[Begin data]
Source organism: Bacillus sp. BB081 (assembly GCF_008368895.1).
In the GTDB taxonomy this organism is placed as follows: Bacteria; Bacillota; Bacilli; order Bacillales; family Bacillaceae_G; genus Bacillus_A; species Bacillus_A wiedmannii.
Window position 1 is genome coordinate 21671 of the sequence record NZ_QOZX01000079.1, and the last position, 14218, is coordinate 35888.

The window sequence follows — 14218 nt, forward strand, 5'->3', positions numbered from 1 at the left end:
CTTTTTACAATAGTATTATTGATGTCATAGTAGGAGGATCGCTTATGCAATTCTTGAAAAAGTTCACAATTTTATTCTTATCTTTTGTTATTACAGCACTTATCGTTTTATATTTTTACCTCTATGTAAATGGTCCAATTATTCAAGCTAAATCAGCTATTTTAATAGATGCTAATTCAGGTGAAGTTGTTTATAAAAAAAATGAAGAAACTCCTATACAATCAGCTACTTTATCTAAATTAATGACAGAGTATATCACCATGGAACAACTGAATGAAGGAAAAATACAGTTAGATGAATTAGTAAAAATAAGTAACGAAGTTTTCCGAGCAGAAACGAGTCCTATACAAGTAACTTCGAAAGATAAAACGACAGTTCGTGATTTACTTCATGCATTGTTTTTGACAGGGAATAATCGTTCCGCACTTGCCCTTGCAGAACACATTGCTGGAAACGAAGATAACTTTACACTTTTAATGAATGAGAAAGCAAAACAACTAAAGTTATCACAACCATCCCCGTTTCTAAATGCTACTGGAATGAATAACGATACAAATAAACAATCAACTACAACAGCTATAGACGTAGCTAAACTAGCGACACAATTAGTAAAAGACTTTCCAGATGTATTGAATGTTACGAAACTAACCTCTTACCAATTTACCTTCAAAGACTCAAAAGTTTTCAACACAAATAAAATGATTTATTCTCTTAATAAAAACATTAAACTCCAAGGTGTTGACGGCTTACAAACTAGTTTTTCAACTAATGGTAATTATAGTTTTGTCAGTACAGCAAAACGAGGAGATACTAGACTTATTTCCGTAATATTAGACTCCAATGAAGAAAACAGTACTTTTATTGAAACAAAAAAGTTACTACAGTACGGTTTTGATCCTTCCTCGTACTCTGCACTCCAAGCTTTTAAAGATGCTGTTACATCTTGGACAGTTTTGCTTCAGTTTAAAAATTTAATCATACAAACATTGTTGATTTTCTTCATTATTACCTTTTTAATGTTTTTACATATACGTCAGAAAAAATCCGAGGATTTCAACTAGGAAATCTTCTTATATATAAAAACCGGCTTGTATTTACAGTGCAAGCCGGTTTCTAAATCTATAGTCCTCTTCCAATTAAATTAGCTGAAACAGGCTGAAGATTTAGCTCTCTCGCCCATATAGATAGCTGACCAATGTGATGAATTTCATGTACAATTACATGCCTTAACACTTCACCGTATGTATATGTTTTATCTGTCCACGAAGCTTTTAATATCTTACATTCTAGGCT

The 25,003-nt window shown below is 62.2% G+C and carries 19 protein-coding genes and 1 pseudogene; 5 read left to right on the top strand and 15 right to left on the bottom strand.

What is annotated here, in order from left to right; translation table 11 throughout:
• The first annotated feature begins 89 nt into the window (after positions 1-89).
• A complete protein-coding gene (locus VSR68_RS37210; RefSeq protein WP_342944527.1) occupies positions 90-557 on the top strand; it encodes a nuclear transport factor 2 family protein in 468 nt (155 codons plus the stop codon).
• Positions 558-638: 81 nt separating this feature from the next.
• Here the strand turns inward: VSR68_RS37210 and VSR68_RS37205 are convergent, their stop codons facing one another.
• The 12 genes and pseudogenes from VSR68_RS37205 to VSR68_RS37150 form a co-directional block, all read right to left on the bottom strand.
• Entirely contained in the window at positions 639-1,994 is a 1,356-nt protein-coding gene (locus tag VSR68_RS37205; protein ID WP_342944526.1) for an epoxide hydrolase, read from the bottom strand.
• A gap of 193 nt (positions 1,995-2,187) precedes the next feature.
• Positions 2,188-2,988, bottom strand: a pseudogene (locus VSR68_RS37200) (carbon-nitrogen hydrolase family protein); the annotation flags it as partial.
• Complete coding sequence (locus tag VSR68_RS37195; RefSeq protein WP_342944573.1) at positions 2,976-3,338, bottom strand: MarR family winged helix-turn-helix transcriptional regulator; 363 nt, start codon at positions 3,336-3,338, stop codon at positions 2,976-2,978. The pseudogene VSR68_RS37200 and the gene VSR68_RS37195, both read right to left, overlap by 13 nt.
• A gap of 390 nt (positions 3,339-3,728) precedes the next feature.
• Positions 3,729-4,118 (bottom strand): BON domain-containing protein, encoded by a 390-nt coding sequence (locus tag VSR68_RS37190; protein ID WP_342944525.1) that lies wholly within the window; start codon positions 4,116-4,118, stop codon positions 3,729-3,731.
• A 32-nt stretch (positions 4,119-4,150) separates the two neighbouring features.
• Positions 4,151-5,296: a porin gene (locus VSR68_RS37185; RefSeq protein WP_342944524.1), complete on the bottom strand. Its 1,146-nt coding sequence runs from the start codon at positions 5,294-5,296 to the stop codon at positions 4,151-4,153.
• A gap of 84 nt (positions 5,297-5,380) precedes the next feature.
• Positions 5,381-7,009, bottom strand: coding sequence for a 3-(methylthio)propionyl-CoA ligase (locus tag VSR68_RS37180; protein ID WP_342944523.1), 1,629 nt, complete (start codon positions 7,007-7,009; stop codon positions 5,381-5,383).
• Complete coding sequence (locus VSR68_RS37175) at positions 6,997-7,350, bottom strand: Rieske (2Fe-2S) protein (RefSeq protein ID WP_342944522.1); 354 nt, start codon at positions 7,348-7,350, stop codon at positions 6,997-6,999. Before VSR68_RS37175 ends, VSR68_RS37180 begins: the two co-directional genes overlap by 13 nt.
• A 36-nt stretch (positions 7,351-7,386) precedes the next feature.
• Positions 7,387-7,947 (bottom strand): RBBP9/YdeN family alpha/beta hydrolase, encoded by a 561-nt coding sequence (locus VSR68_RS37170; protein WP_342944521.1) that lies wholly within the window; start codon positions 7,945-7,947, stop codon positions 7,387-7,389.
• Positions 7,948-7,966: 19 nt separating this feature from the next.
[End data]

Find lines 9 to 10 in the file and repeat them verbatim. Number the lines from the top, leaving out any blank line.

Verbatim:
• A complete protein-coding gene (locus VSR68_RS37210; RefSeq protein WP_342944527.1) occupies positions 90-557 on the top strand; it encodes a nuclear transport factor 2 family protein in 468 nt (155 codons plus the stop codon).
• Positions 558-638: 81 nt separating this feature from the next.